While the game we know as badminton has had several variations going back into prehistory, its most popular form is the one the British Colonial Service brought back to England from India in the mid 1800's. Unlike other racquet and ball types of games, badminton uses smaller racquets and a feathered "shuttlecock" as the game objective.

Since the shuttlecock is lightweight and easily affected by wind, professional badminton tournaments are held indoors. The feathered shuttle has its own unique aerodynamics that create a game of speed and stamina as well as quick reflexes and eye-hand coordination. Since the shuttle can only be struck once per side to get it back over the raised net and into the opponent's court the players must be quick and decisive.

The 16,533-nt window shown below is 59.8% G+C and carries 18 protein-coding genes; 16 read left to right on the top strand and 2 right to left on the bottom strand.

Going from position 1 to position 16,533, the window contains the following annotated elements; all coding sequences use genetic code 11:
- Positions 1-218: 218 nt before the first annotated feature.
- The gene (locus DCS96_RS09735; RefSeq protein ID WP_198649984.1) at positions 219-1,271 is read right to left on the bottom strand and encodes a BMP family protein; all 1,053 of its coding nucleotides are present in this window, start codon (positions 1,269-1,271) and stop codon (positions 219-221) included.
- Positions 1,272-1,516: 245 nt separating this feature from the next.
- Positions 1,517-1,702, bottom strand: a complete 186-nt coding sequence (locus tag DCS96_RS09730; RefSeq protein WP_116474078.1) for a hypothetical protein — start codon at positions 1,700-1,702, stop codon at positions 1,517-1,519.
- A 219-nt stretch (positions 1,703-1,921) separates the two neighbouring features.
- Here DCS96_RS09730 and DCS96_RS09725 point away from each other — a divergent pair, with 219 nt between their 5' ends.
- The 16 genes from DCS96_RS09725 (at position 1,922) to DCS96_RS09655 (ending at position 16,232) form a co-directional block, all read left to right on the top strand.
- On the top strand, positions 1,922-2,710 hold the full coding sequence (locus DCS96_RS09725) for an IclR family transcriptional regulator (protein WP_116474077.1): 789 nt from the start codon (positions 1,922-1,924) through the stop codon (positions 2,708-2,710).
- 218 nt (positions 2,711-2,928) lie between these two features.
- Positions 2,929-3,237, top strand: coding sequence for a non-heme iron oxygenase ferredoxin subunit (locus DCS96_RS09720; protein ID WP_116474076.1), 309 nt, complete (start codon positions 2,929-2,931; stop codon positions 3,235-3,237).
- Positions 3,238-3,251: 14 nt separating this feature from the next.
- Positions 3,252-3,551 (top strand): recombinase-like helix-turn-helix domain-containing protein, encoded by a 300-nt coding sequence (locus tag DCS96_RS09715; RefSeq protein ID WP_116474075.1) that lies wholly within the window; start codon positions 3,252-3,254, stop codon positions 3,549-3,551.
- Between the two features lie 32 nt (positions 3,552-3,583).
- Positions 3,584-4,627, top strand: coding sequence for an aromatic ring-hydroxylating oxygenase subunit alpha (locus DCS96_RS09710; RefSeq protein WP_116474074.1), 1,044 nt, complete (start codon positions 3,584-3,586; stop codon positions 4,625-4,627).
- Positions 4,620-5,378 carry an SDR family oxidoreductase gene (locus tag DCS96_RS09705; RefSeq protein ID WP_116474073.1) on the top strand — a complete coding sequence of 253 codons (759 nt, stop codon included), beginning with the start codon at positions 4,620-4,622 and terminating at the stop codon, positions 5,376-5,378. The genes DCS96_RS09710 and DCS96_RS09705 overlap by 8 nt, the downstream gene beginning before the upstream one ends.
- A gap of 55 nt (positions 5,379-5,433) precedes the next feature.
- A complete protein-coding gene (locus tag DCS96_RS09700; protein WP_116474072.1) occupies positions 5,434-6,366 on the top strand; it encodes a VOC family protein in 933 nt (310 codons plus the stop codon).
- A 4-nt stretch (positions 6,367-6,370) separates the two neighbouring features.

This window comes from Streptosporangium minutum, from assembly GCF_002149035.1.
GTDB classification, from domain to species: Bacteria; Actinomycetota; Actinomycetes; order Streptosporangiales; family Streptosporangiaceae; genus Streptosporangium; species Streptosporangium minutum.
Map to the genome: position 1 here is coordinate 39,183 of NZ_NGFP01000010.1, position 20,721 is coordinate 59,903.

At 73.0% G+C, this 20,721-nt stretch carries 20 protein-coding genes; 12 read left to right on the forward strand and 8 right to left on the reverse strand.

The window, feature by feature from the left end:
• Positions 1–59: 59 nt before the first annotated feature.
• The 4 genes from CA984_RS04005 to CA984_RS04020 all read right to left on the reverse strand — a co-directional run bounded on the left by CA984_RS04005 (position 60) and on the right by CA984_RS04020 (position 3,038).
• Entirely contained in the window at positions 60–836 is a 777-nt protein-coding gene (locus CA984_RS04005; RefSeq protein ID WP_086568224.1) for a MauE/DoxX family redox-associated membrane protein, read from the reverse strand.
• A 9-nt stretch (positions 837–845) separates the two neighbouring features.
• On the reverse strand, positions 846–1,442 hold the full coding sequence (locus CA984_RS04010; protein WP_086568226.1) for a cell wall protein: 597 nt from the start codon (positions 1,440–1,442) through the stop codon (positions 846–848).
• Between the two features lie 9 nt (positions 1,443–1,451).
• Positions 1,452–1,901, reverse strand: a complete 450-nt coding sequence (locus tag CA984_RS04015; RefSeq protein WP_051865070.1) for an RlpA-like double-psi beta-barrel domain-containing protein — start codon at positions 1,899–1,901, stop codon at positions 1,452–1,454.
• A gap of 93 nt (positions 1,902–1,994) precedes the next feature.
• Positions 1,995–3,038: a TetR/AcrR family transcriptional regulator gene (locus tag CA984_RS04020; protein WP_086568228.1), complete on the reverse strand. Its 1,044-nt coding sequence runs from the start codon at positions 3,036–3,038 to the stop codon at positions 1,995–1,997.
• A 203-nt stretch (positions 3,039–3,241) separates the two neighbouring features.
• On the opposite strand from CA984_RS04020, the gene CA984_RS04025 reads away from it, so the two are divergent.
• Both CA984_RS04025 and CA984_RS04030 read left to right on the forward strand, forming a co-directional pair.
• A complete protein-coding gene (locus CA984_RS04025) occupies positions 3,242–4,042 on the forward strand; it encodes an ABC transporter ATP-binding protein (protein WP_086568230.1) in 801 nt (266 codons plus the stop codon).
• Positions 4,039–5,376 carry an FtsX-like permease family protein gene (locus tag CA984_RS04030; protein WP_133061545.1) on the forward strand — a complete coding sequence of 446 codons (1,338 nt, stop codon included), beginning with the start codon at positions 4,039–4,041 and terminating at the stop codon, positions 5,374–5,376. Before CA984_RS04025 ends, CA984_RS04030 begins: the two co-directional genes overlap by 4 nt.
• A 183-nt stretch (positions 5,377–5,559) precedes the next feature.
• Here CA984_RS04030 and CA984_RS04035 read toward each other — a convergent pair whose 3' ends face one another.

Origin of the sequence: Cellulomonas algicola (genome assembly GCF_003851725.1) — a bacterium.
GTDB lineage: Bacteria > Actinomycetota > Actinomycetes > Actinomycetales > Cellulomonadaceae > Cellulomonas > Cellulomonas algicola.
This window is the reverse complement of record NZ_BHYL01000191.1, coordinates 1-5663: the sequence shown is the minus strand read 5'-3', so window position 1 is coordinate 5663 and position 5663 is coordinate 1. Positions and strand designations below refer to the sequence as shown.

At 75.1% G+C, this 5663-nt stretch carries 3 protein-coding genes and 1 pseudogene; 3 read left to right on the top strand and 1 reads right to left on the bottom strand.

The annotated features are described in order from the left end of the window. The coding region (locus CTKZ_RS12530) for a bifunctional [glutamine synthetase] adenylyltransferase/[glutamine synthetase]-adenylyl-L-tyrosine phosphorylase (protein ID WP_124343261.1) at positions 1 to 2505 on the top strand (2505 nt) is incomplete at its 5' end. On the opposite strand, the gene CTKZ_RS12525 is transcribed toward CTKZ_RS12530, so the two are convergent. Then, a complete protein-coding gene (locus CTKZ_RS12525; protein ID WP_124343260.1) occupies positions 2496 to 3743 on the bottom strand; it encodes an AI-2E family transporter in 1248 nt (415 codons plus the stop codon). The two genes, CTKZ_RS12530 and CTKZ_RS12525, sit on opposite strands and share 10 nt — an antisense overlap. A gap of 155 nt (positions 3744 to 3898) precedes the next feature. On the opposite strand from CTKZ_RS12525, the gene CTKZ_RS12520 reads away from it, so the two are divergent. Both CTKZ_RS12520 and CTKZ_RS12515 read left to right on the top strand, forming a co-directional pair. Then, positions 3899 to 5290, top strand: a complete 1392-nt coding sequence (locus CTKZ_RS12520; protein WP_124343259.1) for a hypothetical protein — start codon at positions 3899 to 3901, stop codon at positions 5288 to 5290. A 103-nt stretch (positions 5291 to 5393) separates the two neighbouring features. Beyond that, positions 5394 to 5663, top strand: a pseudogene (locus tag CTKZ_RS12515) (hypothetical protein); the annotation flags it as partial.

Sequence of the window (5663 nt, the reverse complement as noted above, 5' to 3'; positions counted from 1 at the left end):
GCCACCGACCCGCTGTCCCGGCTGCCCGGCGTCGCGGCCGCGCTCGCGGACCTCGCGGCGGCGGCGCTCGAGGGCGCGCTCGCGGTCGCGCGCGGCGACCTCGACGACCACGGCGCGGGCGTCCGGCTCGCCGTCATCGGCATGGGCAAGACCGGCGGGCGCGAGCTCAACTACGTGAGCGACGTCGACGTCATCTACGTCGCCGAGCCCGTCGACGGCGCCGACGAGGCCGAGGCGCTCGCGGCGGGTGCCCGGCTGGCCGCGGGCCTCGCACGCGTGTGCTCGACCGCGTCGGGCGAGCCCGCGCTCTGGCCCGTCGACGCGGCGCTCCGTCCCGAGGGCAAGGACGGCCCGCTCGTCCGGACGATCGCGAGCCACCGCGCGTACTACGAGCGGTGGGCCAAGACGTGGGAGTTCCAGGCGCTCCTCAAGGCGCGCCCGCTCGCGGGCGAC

Despite its rise in England, the 20th century found the game being increasingly popular in the Asian countries. China, Malaysia and South Korea routinely produce the most badminton international champions and China seems set on adopting badminton as a national sport. The Olympics carries five separate badminton competitions. There are competitions for singles and doubles for both men and women and one tournament for mixed gender players.

Badminton is still a favored "garden" game for a casual outdoor get together on a strictly amateur level.

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